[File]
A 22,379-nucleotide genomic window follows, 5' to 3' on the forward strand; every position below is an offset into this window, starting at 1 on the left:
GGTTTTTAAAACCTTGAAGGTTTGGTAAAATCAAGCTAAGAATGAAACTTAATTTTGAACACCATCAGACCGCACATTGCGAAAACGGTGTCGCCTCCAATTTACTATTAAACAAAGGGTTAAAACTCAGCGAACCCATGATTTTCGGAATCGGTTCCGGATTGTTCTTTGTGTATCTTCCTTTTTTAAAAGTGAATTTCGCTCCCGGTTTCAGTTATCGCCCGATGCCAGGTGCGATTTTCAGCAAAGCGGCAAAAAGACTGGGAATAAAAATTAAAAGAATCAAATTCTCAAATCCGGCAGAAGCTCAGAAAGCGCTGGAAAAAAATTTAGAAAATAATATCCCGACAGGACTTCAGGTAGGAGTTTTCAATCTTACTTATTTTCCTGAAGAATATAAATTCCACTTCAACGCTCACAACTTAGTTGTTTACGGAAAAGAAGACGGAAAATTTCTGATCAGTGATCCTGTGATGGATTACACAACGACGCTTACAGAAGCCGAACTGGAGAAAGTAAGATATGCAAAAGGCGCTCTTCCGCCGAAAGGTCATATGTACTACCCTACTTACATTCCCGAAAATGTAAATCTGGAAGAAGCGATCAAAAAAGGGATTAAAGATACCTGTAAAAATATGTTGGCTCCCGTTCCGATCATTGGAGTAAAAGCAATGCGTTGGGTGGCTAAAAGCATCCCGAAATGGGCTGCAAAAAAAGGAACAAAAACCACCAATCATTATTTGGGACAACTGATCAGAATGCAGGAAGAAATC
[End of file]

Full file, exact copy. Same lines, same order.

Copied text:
A 22,379-nucleotide genomic window follows, 5' to 3' on the forward strand; every position below is an offset into this window, starting at 1 on the left:
GGTTTTTAAAACCTTGAAGGTTTGGTAAAATCAAGCTAAGAATGAAACTTAATTTTGAACACCATCAGACCGCACATTGCGAAAACGGTGTCGCCTCCAATTTACTATTAAACAAAGGGTTAAAACTCAGCGAACCCATGATTTTCGGAATCGGTTCCGGATTGTTCTTTGTGTATCTTCCTTTTTTAAAAGTGAATTTCGCTCCCGGTTTCAGTTATCGCCCGATGCCAGGTGCGATTTTCAGCAAAGCGGCAAAAAGACTGGGAATAAAAATTAAAAGAATCAAATTCTCAAATCCGGCAGAAGCTCAGAAAGCGCTGGAAAAAAATTTAGAAAATAATATCCCGACAGGACTTCAGGTAGGAGTTTTCAATCTTACTTATTTTCCTGAAGAATATAAATTCCACTTCAACGCTCACAACTTAGTTGTTTACGGAAAAGAAGACGGAAAATTTCTGATCAGTGATCCTGTGATGGATTACACAACGACGCTTACAGAAGCCGAACTGGAGAAAGTAAGATATGCAAAAGGCGCTCTTCCGCCGAAAGGTCATATGTACTACCCTACTTACATTCCCGAAAATGTAAATCTGGAAGAAGCGATCAAAAAAGGGATTAAAGATACCTGTAAAAATATGTTGGCTCCCGTTCCGATCATTGGAGTAAAAGCAATGCGTTGGGTGGCTAAAAGCATCCCGAAATGGGCTGCAAAAAAAGGAACAAAAACCACCAATCATTATTTGGGACAACTGATCAGAATGCAGGAAGAAATC